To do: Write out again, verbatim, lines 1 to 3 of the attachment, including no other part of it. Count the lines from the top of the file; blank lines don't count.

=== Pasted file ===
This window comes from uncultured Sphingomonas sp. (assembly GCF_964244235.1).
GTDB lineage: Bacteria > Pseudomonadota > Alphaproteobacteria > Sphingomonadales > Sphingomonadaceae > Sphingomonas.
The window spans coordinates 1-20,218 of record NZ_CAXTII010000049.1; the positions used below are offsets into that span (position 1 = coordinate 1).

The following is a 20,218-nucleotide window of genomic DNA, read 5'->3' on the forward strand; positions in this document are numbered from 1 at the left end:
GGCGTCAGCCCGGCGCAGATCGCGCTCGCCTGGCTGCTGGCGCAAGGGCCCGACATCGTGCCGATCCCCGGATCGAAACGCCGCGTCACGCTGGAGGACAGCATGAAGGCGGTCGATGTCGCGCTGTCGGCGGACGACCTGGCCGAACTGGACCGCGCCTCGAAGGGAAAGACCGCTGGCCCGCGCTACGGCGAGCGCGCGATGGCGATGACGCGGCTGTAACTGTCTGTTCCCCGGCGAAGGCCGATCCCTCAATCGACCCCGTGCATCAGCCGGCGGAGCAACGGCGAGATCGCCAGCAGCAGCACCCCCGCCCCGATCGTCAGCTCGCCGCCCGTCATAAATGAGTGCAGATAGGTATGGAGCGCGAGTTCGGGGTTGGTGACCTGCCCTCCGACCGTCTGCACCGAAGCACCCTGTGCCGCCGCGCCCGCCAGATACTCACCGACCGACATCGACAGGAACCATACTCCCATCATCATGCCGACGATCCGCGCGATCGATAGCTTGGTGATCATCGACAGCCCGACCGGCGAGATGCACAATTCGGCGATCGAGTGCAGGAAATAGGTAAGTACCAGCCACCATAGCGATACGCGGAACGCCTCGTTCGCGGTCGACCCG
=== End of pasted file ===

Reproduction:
This window comes from uncultured Sphingomonas sp. (assembly GCF_964244235.1).
GTDB lineage: Bacteria > Pseudomonadota > Alphaproteobacteria > Sphingomonadales > Sphingomonadaceae > Sphingomonas.
The window spans coordinates 1-20,218 of record NZ_CAXTII010000049.1; the positions used below are offsets into that span (position 1 = coordinate 1).